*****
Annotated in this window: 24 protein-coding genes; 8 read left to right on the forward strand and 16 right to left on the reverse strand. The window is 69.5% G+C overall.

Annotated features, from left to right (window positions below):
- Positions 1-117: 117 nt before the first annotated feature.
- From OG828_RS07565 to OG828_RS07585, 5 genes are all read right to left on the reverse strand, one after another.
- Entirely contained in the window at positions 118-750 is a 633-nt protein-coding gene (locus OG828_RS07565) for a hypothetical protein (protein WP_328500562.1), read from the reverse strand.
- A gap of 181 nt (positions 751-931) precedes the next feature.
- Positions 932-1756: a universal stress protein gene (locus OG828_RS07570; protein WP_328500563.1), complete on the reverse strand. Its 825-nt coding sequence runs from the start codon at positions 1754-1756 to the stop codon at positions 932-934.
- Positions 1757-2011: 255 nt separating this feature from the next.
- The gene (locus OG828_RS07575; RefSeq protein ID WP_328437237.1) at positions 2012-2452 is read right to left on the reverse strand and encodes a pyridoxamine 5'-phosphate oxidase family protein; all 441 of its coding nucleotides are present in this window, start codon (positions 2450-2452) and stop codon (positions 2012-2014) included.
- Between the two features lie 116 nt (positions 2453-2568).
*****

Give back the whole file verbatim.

Annotated in this window: 24 protein-coding genes; 8 read left to right on the forward strand and 16 right to left on the reverse strand. The window is 69.5% G+C overall.

Annotated features, from left to right (window positions below):
- Positions 1-117: 117 nt before the first annotated feature.
- From OG828_RS07565 to OG828_RS07585, 5 genes are all read right to left on the reverse strand, one after another.
- Entirely contained in the window at positions 118-750 is a 633-nt protein-coding gene (locus OG828_RS07565) for a hypothetical protein (protein WP_328500562.1), read from the reverse strand.
- A gap of 181 nt (positions 751-931) precedes the next feature.
- Positions 932-1756: a universal stress protein gene (locus OG828_RS07570; protein WP_328500563.1), complete on the reverse strand. Its 825-nt coding sequence runs from the start codon at positions 1754-1756 to the stop codon at positions 932-934.
- Positions 1757-2011: 255 nt separating this feature from the next.
- The gene (locus OG828_RS07575; RefSeq protein ID WP_328437237.1) at positions 2012-2452 is read right to left on the reverse strand and encodes a pyridoxamine 5'-phosphate oxidase family protein; all 441 of its coding nucleotides are present in this window, start codon (positions 2450-2452) and stop codon (positions 2012-2014) included.
- Between the two features lie 116 nt (positions 2453-2568).